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  • 9
    Electronic Resource
    Electronic Resource
    Oxford, UK : Blackwell Publishing Ltd
    Plant breeding 108 (1992), S. 0 
    ISSN: 1439-0523
    Source: Blackwell Publishing Journal Backfiles 1879-2005
    Topics: Agriculture, Forestry, Horticulture, Fishery, Domestic Science, Nutrition
    Notes: Crop strains with high values for the selected trait but unacceptable agronomic characteristics are not useful as varieties. In this study, we determined whether selection for groat-oil content in oat (Avena sativa L.) via three recurrent selection regimes caused associated changes in 10 agronomic traits. Random lines of each cycle of selection of each regime were evaluated in a replicated field experiment at two locations. Biomass, grain yield, groat yield, and test weight decreased in all three regimes. Seed weight and plant height decreased in two regimes, and groat fraction in one. Oil yield increased in two regimes and decreased in the other. Plants headed earlier in one and later in another regime over cycles of selection. No changes in harvest index occurred. Heritabilities and genetic variances were relatively high for all traits in each regime. Factor analysis of the phenotypic correlation matrices indicated that simultaneous increases in grain yield and in groat-oil content are possible, that continuous selection for groat-oil content decreases groat fraction and test weight, and that seed weight is strongly and negatively associated with groat-oil content. A new recurrent selection regime for increasing groat-oil content of oat that may overcome the negative responses of agronomic traits was proposed.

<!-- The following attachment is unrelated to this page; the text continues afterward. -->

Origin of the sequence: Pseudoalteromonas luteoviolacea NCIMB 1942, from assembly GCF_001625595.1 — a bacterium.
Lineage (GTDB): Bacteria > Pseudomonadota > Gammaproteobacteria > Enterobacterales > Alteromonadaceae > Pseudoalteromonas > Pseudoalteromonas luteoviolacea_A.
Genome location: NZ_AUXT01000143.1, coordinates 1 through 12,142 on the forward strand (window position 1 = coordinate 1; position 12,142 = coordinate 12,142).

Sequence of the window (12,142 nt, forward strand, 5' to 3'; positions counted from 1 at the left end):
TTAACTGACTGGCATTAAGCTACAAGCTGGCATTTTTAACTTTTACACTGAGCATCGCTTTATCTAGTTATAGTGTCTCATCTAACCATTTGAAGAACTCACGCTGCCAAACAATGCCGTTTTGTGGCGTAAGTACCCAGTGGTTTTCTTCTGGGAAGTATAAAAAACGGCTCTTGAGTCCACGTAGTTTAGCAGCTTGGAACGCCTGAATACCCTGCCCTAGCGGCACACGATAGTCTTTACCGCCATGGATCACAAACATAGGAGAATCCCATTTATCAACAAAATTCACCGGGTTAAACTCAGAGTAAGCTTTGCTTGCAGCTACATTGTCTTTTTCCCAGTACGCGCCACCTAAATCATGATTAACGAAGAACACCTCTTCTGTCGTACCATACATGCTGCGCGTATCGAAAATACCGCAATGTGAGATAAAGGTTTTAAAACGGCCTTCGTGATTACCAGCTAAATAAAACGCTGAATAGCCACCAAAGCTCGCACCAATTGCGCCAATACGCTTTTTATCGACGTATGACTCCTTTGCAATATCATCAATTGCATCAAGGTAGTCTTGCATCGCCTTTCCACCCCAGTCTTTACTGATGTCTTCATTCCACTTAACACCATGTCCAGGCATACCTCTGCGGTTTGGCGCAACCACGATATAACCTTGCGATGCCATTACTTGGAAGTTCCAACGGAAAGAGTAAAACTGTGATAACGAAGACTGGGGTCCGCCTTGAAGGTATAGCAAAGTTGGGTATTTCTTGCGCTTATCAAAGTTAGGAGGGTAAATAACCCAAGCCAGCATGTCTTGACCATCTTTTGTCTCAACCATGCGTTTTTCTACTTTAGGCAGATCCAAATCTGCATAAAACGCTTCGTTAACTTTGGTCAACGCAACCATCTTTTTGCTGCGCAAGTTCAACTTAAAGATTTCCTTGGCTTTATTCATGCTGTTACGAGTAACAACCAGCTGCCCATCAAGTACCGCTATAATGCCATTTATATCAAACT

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  • 10
    Electronic Resource
    Electronic Resource
    Oxford, UK : Blackwell Publishing Ltd
    Plant breeding 97 (1986), S. 0 
    ISSN: 1439-0523
    Source: Blackwell Publishing Journal Backfiles 1879-2005
    Topics: Agriculture, Forestry, Horticulture, Fishery, Domestic Science, Nutrition
    Notes: Growth rate and harvest index are the primary components that cause variation in gram yield or oats it growth duration of the crop is fixed as it is in mid western USA. Because harvest index for oats in that region has been optimized 45 %, growth rate is the only remaining trait for improving grain yield.F2 derived oat lines from inter- (Avena sativa L. ×A. Sterilis L.) and intraspecific mating (among A. sativa cultivars) in F3 were selected for vegetative growth rate at maturity (GRM) with an intensity of 8.3%. Predicted genetic gain was 21.5% for GRM, and actual gain was 7%. Changes in grain, biological, and straw yields were higher than gains in GRM when expressed as percentages of the oat population means. Predicted genetic gains were very low for traits unrelated or negatively associated with GRM such as heading data and harvest index. This study suggests that indirect improvement can be made for gain, biological, and straw yields by selecting for GRM.